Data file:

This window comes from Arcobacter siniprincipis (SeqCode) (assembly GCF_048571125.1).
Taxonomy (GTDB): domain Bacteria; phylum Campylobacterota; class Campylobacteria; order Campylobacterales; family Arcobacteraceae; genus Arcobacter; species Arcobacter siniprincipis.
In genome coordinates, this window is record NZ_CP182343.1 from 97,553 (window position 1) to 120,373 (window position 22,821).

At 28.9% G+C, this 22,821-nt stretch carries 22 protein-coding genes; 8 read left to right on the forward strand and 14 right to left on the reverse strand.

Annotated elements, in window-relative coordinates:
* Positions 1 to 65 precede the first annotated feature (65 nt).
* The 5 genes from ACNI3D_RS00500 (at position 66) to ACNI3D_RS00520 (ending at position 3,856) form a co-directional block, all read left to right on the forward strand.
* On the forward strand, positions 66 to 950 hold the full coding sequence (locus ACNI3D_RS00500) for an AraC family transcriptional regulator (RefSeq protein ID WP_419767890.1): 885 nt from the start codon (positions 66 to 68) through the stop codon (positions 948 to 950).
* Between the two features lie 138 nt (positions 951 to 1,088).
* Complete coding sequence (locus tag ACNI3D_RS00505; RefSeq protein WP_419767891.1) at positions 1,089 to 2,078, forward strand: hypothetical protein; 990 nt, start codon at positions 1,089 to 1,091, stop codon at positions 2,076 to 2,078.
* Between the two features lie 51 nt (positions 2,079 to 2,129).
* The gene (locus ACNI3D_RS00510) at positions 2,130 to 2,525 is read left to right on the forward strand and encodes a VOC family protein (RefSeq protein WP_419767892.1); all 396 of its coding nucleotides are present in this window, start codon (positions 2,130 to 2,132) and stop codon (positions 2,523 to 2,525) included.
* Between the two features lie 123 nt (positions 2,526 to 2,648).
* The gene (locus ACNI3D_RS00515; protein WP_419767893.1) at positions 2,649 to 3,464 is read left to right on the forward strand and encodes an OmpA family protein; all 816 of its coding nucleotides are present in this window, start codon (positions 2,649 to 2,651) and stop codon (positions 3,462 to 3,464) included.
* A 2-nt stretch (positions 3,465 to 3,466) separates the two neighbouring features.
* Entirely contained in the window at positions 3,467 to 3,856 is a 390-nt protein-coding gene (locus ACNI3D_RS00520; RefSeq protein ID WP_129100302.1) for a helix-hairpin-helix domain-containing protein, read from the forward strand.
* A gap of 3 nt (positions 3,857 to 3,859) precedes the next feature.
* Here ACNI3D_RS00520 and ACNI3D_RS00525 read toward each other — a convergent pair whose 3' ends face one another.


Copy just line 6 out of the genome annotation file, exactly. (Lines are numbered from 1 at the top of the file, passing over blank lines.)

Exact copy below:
* Positions 1 to 65 precede the first annotated feature (65 nt).